UPDATED: Norway’s central bank (Norges Bank) decided against raising interest rates any higher this week, but hinted they’ll likely rise in March. The country’s key policy rate thus remains at 0.5 percent, still very low by historic standards, and some economists expect as many as four interest rate hikes this year.
They include economists at Nordea Markets, SEB and Handelsbanken, among others. They all point to a rising inflation rate, low unemployment and pay growth as factors likely to bring interest rates up to a “more normal” level.
The lack of a rise on Thursday, however, was good news for Norwegians currently shocked by record high electricity bills this winter. They’ve more than doubled and even quardrupled in some cases, with the December bills now rolling in even higher than feared. It’s not unusual for households to be hit with bills of as much as NOK 5,000-8,000 (around USD 700) or more, also for Norwegians’ beloved holiday homes known as hytter.
Higher mortgage payments at the same time would be most unwelcome, even though most borrowers will likely need to get used to higher interest rates and payments as the economy recovers. Inflation has also begun to rise.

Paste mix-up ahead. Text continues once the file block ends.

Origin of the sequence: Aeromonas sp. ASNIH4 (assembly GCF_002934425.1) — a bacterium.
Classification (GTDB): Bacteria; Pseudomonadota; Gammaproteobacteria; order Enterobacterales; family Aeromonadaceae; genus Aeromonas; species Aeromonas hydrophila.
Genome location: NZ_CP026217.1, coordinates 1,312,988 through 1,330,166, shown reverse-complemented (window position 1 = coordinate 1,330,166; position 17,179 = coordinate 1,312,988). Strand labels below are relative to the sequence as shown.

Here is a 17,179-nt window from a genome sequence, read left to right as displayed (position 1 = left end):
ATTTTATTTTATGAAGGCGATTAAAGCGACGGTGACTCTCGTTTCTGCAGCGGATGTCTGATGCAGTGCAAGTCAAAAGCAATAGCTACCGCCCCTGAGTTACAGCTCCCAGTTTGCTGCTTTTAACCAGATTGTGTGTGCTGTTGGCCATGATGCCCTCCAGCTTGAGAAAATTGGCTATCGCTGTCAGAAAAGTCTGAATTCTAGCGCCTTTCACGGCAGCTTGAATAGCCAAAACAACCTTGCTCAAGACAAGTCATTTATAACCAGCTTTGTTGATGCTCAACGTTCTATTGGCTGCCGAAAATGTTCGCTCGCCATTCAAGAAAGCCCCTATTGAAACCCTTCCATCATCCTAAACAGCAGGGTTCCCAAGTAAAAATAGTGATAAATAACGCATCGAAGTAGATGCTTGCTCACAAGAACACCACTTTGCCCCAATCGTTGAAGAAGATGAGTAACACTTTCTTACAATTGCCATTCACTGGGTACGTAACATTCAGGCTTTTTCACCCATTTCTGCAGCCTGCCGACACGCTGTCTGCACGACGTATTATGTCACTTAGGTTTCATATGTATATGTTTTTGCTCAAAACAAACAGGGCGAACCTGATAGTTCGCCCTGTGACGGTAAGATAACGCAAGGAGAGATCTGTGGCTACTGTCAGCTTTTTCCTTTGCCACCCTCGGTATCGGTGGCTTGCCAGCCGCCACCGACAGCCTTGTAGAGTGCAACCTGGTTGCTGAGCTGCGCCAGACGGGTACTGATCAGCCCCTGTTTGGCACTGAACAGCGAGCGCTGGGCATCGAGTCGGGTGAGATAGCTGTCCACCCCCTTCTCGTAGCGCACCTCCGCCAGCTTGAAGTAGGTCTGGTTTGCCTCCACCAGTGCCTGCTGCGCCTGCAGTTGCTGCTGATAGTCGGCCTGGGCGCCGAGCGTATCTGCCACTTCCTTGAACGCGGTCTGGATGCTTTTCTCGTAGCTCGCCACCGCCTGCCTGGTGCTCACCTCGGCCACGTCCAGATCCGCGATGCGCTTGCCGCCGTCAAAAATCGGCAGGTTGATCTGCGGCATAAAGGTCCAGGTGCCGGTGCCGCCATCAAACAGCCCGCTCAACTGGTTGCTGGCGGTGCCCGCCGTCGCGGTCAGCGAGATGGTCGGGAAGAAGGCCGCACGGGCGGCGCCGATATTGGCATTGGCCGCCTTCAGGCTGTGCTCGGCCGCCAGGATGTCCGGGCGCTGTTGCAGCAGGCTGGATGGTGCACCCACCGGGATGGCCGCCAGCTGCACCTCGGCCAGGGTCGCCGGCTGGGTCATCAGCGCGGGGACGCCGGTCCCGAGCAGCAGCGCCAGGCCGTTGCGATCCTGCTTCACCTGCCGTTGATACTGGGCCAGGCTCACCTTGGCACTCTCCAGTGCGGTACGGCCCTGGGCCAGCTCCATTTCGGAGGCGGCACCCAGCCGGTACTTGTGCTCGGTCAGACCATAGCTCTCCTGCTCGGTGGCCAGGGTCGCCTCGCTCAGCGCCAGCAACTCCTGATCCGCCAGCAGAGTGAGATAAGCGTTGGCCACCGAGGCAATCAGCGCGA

“Relaxation of (Corona) containment measures will likely contribute to a continued economic upswing,” the bank noted, while “higher electricity prices have resulted in high consumer price inflation.” Underlying inflation has also “risen more than expected and is now close to the inflation target,” the bank’s committee on monetary policy and financial stability stated on Thursday.
Ongoing uncertainty over the effects of the current Omicron variant of the Corona virus make it difficult to predict “the further evolution of the pandemic,” according to the committee. It was also reported to be concerned by the risk of a potential rise in domestic price and wage inflation. Looming labour negotiations are expected to be the most demanding in years, with many unions already demanding relatively large pay raises especially for nurses and others exhausted by the Corona crisis.
The committee, led by Norges Bank’s soon-to-retire governor Øystein Olsen, thus decided to hold off on any interest rate hike but warned of one in early spring. “Based on the committee’s current assessment of the outlook and balance of risks, the policy rate will most likely be raised in March,” Olsen stated.
He will have retired by then, with Thursday’s interest rate presentation his last after more than a decade as central bank chief. Drama has swirled around his replacement, after the highly qualified Deputy Governor Ida Wolden Bache suddenly got competition from the former Norwegian prime minister and current secretary general of NATO Jens Stoltenberg. It’s up to the finance ministry to select a new central bank chief, with a decision due soon.